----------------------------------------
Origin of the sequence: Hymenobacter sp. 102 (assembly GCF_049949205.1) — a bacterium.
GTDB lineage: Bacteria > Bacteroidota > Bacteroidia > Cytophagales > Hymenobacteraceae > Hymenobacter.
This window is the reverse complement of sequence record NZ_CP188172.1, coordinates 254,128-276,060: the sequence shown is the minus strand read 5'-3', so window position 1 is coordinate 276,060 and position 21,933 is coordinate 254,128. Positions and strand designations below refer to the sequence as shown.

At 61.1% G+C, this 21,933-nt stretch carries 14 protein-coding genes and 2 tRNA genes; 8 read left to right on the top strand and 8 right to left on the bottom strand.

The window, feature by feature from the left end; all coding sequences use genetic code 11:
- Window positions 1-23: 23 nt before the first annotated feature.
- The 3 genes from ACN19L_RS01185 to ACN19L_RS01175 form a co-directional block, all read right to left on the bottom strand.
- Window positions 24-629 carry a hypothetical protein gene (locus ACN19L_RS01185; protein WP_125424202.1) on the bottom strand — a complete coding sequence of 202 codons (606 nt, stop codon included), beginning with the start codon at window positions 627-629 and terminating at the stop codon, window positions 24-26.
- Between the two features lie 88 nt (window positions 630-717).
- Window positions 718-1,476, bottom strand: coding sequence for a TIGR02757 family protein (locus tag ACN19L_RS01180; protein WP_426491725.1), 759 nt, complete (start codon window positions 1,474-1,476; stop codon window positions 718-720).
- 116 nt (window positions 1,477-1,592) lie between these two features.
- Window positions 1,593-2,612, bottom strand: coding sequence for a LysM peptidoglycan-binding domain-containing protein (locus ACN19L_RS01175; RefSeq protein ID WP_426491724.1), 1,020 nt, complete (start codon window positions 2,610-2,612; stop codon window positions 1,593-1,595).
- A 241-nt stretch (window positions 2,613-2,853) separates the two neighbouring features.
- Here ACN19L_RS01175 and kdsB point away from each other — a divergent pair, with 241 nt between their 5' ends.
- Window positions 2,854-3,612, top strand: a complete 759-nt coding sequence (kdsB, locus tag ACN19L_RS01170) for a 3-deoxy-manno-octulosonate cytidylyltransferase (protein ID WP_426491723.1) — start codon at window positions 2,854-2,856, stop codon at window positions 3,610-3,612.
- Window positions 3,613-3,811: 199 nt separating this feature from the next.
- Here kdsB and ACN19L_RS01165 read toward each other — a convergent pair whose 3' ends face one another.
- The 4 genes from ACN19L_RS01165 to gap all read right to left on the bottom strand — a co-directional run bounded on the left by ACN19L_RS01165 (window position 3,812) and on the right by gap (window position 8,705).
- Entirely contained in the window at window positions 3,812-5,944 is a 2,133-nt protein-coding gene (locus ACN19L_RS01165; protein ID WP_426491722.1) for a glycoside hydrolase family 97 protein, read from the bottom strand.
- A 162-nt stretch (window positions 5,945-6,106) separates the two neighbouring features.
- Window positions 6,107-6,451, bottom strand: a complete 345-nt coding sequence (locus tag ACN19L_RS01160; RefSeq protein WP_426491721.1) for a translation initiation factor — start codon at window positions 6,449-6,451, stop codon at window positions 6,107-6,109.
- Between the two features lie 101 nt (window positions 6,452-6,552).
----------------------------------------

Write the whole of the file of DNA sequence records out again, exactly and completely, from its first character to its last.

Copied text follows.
Origin of the sequence: Hymenobacter sp. 102 (assembly GCF_049949205.1) — a bacterium.
GTDB lineage: Bacteria > Bacteroidota > Bacteroidia > Cytophagales > Hymenobacteraceae > Hymenobacter.
This window is the reverse complement of sequence record NZ_CP188172.1, coordinates 254,128-276,060: the sequence shown is the minus strand read 5'-3', so window position 1 is coordinate 276,060 and position 21,933 is coordinate 254,128. Positions and strand designations below refer to the sequence as shown.

At 61.1% G+C, this 21,933-nt stretch carries 14 protein-coding genes and 2 tRNA genes; 8 read left to right on the top strand and 8 right to left on the bottom strand.

The window, feature by feature from the left end; all coding sequences use genetic code 11:
- Window positions 1-23: 23 nt before the first annotated feature.
- The 3 genes from ACN19L_RS01185 to ACN19L_RS01175 form a co-directional block, all read right to left on the bottom strand.
- Window positions 24-629 carry a hypothetical protein gene (locus ACN19L_RS01185; protein WP_125424202.1) on the bottom strand — a complete coding sequence of 202 codons (606 nt, stop codon included), beginning with the start codon at window positions 627-629 and terminating at the stop codon, window positions 24-26.
- Between the two features lie 88 nt (window positions 630-717).
- Window positions 718-1,476, bottom strand: coding sequence for a TIGR02757 family protein (locus tag ACN19L_RS01180; protein WP_426491725.1), 759 nt, complete (start codon window positions 1,474-1,476; stop codon window positions 718-720).
- 116 nt (window positions 1,477-1,592) lie between these two features.
- Window positions 1,593-2,612, bottom strand: coding sequence for a LysM peptidoglycan-binding domain-containing protein (locus ACN19L_RS01175; RefSeq protein ID WP_426491724.1), 1,020 nt, complete (start codon window positions 2,610-2,612; stop codon window positions 1,593-1,595).
- A 241-nt stretch (window positions 2,613-2,853) separates the two neighbouring features.
- Here ACN19L_RS01175 and kdsB point away from each other — a divergent pair, with 241 nt between their 5' ends.
- Window positions 2,854-3,612, top strand: a complete 759-nt coding sequence (kdsB, locus tag ACN19L_RS01170) for a 3-deoxy-manno-octulosonate cytidylyltransferase (protein ID WP_426491723.1) — start codon at window positions 2,854-2,856, stop codon at window positions 3,610-3,612.
- Window positions 3,613-3,811: 199 nt separating this feature from the next.
- Here kdsB and ACN19L_RS01165 read toward each other — a convergent pair whose 3' ends face one another.
- The 4 genes from ACN19L_RS01165 to gap all read right to left on the bottom strand — a co-directional run bounded on the left by ACN19L_RS01165 (window position 3,812) and on the right by gap (window position 8,705).
- Entirely contained in the window at window positions 3,812-5,944 is a 2,133-nt protein-coding gene (locus ACN19L_RS01165; protein ID WP_426491722.1) for a glycoside hydrolase family 97 protein, read from the bottom strand.
- A 162-nt stretch (window positions 5,945-6,106) separates the two neighbouring features.
- Window positions 6,107-6,451, bottom strand: a complete 345-nt coding sequence (locus tag ACN19L_RS01160; RefSeq protein WP_426491721.1) for a translation initiation factor — start codon at window positions 6,449-6,451, stop codon at window positions 6,107-6,109.
- Between the two features lie 101 nt (window positions 6,452-6,552).